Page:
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Nonferrous Metals Outlook

Q4 European aluminum alloy buying starts, volumes strong

By Suzie Windsor in London

August 30, 2016 - Europe's aluminum alloy market has begun to wake from its summer slumber as many diecasters started to enter the market to negotiate fourth-quarter tonnage and prices in the week ended August 26.

"It's very busy ... about 100,000 mt of aluminum alloy has been requested for September and Q4," said a German trader. A German producer agreed secondary aluminum demand for the next quarter from German companies would be in the region of 100,000 mt.

So far, the volumes requested from diecasters and car manufacturers look strong, with auto parts maker Nemak in the market during the week ended August 26 for about 55,000 mt, sources said.

Volkswagen will close separate purchase auctions for both ingot and liquid in the week ending September 2 and sources estimate it will be looking to buy a total of around 27,000-30,000 mt of aluminum alloy for Q4 delivery.

Analysis continues below...

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"The Volkswagen tender next week [w/e September 2] will give us a good idea of where market prices are, as they will buy a lot of 226 grade, " said a Polish producer, who said there was no possibility of prices below €1,600/mt given the current scrap costs.

Producers also face a higher cost for minor metals such as silicon, magnesium and manganese, which have risen by around €20/mt since the last quarter, she added.

The biggest problem the European secondary aluminum market faces during the final quarter of the year is oversupply. Many European smelters ramped up production levels early in the second quarter of 2015 when demand levels began to climb sharply and prices jumped above €2,000/mt delivered.

It has been a very different story in 2016. There has been an excess of supply putting significant pressure on prices. After a weak start to the year, with prices hitting a low of €1,530/mt, physical ingot values have inched up to around €1,590/mt delivered.

In Q3 alone, European producers have seen scrap prices rise by nearly €50-60/mt, but ingot prices have remained steady in a range between Eur1,590/mt and Eur1,640/mt delivered and this has begun to squeeze margins.

"Turnings are very expensive, even in the UK ... for clean turnings you need to pay anywhere between [€1,180/mt and €1,250/mt] delivered," said the trader. He indicated that prices will have to move above €1,590/mt as sales below this level were increasingly unprofitable.

A German diecaster who was also in the market during the week ended August 26 for around 3,000 mt of aluminum alloy said initial offers were in a very wide range up to €1,670/mt delivered. "We're aiming to get below €1,600/mt delivered for 226 and we're hoping for somewhere between €1,570- and €1,590/mt, but the smelters are pushing for €1,600/mt," he said.

Many suppliers are offering fixed prices for Q4 or at least October/November deliveries, as they are concerned that formula prices may not reflect what they will have to pay for aluminum scrap going forward, sources said.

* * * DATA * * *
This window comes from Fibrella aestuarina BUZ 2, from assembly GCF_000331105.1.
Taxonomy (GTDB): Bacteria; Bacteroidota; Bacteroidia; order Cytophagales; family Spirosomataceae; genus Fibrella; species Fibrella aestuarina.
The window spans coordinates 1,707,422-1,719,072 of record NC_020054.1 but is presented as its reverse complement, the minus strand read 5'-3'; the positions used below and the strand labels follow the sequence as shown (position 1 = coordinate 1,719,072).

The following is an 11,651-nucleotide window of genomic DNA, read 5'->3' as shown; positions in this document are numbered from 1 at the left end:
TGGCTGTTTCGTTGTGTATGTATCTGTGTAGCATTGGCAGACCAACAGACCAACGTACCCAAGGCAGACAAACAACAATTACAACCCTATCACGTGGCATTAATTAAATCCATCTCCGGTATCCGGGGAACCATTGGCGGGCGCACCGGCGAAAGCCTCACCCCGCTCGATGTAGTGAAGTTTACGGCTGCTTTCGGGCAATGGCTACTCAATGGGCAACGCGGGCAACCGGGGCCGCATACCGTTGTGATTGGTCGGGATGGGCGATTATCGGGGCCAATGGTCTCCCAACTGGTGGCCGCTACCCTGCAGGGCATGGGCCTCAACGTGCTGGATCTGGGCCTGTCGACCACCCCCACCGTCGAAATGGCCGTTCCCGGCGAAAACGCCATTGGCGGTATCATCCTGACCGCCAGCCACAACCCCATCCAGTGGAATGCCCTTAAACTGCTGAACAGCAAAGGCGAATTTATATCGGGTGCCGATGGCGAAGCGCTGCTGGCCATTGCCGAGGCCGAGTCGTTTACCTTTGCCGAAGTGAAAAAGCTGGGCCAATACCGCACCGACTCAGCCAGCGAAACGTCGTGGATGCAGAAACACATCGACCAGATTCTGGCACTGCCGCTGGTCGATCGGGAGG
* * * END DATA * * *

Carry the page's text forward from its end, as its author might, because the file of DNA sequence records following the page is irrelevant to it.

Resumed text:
Meanwhile, Alumetal's new Hungarian secondary aluminum plant in Komaron will have its official opening ceremony on September 9, CEO Szymon Adamczyk told S&P Global Platts August 26.

The first line of production at the 60,000 mt/year plant is expected to ramp up in September ahead of its scheduled startup in Q4. Platts weekly assessment of standard 226-grade remained unchanged week on week at €1,590-€1,640/mt, delivered Germany, plus 30 days' credit terms.

Spot indications for 231-grade were also steady at €1,620-€1,670/mt, delivered Germany, plus credit. Opel cuts working hours Activity has been steady even during the summer months, boosted by strong demand from Europe's car industry. There are however concerns that Britain's exit from the European Union will dampen demand.

General Motors division Opel said it will cut working hours at two of its German plants because of lower demand for its Corsa and Insignia models in the wake of Britain's vote to leave the European Union, a company spokesman told Platts August 24. The UK is the biggest market for both vehicles.

"We can confirm that there will be short-time work in the plants in Russelsheim and Eisenach during the course of this year," Opel said in a statement, adding it could not confirm the exact number of days affected as this would depend on Insignia and Corsa sales volumes in the UK.

"The Brexit situation is an issue for everybody who does business in and with the UK at the moment and we already announced last month that there will be an impact on our European financial performance if the value of the pound remains at its current level for the rest of the year," Opel said.

Volkswagen, however, called off a short-time work plan at five of its German plants after reaching an agreement with two component suppliers, the company said August 26.

"Following the agreement reached with two suppliers, Volkswagen can significantly reduce the effects of interruptions in production and for the most part compensate for downtimes by means of internal flexibilization measures," the company said in a statement.

Sources say they expect that Volkswagen's production levels to be back to normal in the week ending September 2.

Next article: Australian, Chinese alumina markets pause for direction

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